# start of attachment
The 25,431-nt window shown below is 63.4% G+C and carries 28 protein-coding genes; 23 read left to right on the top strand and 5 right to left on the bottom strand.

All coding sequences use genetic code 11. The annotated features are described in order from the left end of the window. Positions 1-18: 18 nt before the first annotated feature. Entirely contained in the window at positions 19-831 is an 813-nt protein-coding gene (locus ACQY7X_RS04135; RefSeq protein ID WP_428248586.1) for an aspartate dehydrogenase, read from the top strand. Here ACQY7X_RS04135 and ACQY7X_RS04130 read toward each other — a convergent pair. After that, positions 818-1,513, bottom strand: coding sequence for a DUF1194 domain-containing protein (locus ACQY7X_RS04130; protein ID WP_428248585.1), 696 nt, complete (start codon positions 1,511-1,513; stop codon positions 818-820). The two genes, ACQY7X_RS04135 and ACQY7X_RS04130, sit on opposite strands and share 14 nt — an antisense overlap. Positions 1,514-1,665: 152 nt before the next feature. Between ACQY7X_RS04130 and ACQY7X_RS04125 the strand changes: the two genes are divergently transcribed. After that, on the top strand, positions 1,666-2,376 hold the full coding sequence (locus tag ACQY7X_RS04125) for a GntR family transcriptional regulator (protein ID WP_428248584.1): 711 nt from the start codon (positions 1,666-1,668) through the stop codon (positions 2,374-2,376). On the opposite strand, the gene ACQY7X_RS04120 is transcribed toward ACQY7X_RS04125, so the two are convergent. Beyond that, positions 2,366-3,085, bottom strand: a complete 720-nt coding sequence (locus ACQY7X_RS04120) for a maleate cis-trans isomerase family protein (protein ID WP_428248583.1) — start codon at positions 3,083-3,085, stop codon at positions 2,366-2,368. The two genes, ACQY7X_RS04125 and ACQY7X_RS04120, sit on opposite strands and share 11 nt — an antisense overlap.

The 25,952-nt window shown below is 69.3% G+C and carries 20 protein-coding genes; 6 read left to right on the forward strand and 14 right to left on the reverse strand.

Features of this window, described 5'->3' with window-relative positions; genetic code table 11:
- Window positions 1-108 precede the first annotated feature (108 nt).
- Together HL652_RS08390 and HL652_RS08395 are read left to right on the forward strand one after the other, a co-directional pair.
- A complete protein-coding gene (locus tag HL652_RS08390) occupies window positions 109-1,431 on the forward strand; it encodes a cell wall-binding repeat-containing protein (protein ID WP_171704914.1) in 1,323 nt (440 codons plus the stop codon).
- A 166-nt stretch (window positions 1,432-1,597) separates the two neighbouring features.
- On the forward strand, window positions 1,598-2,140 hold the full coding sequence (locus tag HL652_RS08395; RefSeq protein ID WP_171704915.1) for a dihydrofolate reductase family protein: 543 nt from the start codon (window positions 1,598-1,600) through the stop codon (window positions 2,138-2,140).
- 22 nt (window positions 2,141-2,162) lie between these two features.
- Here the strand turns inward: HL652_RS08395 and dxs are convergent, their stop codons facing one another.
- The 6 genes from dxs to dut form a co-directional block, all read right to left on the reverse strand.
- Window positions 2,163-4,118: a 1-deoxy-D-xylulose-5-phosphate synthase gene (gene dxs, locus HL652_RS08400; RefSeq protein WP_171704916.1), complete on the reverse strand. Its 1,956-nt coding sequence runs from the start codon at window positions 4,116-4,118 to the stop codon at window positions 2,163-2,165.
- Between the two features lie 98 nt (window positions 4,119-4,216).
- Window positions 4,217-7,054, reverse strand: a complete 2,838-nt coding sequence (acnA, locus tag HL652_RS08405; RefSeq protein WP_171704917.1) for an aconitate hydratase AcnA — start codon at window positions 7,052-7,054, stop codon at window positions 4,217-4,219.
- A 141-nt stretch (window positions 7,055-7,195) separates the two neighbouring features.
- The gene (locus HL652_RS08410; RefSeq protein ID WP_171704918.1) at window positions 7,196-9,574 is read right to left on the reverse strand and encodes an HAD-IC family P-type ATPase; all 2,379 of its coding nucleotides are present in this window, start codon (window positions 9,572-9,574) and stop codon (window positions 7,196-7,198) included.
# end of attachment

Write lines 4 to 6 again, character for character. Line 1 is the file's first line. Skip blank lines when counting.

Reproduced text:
Features of this window, described 5'->3' with window-relative positions; genetic code table 11:
- Window positions 1-108 precede the first annotated feature (108 nt).
- Together HL652_RS08390 and HL652_RS08395 are read left to right on the forward strand one after the other, a co-directional pair.